N2 - Glucocorticoid receptors are highly expressed in the hypothalamic paraventricular nucleus (PVN) and arcuate nucleus (ARC). As glucocorticoids have pronounced effects on neuropeptide Y (NPY) expression and as NPY neurons projecting from the ARC to the PVN are pivotal for balancing feeding behavior and glucose metabolism, we investigated the effect of glucocorticoid signaling in these areas on endogenous glucose production (EGP) and insulin sensitivity by local retrodialysis of the glucocorticoid receptor agonist dexamethasone into the ARC or the PVN, in combination with isotope dilution and hyperinsulinemic-euglycemic clamp techniques. Retrodialysis of dexamethasone for 90 min into the ARC or the PVN did not have significant effects on basal plasma glucose concentration. During the hyperinsulinemic-euglycemic clamp, retrodialysis of dexamethasone into the ARC largely prevented the suppressive effect of hyperinsulinemia on EGP. Antagonizing the NPY1 receptors by intracerebroventricular infusion of its antagonist largely blocked the hepatic insulin resistance induced by dexamethasone in the ARC. The dexamethasone-ARC-induced inhibition of hepatic insulin sensitivity was also prevented by hepatic sympathetic denervation. These data suggest that glucocorticoid signaling specifically in the ARC neurons modulates hepatic insulin responsiveness via NPY and the sympathetic system, which may add to our understanding of the metabolic impact of clinical conditions associated with hypercortisolism. Diabetes 61:339-345, 2012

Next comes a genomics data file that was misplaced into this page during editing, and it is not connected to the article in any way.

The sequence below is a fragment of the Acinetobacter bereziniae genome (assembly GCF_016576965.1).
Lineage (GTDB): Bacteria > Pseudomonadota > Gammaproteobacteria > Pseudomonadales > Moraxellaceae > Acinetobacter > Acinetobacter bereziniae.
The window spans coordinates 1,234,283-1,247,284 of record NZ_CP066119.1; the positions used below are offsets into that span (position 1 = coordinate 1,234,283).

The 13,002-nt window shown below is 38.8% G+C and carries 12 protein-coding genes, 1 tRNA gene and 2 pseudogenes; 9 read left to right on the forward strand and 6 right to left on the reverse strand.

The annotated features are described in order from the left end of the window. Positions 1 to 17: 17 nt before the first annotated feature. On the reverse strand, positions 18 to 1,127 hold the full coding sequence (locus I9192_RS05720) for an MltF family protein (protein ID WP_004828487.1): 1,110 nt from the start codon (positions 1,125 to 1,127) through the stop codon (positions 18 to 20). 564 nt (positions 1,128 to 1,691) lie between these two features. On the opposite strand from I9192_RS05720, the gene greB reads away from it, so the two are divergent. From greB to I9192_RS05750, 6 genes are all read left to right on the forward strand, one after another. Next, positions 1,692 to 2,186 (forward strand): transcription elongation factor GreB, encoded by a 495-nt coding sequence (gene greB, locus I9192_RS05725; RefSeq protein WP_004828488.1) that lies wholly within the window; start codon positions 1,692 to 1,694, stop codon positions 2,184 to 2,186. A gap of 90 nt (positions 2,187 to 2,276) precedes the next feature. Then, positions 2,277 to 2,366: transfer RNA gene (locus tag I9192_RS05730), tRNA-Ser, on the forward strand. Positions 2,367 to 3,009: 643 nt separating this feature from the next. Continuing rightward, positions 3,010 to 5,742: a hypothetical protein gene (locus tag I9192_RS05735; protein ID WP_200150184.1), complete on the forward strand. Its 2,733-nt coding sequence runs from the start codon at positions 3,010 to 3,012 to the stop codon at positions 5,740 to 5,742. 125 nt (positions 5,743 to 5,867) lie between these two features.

AB - Glucocorticoid receptors are highly expressed in the hypothalamic paraventricular nucleus (PVN) and arcuate nucleus (ARC). As glucocorticoids have pronounced effects on neuropeptide Y (NPY) expression and as NPY neurons projecting from the ARC to the PVN are pivotal for balancing feeding behavior and glucose metabolism, we investigated the effect of glucocorticoid signaling in these areas on endogenous glucose production (EGP) and insulin sensitivity by local retrodialysis of the glucocorticoid receptor agonist dexamethasone into the ARC or the PVN, in combination with isotope dilution and hyperinsulinemic-euglycemic clamp techniques. Retrodialysis of dexamethasone for 90 min into the ARC or the PVN did not have significant effects on basal plasma glucose concentration. During the hyperinsulinemic-euglycemic clamp, retrodialysis of dexamethasone into the ARC largely prevented the suppressive effect of hyperinsulinemia on EGP. Antagonizing the NPY1 receptors by intracerebroventricular infusion of its antagonist largely blocked the hepatic insulin resistance induced by dexamethasone in the ARC. The dexamethasone-ARC-induced inhibition of hepatic insulin sensitivity was also prevented by hepatic sympathetic denervation. These data suggest that glucocorticoid signaling specifically in the ARC neurons modulates hepatic insulin responsiveness via NPY and the sympathetic system, which may add to our understanding of the metabolic impact of clinical conditions associated with hypercortisolism. Diabetes 61:339-345, 2012

U2 - 10.2337/db11-1239

DO - 10.2337/db11-1239

M3 - Article

C2 - 22210324

VL - 61

SP - 339

EP - 345

JO - Diabetes

JF - Diabetes

SN - 0012-1797

IS - 2

ER -

ID: 1560366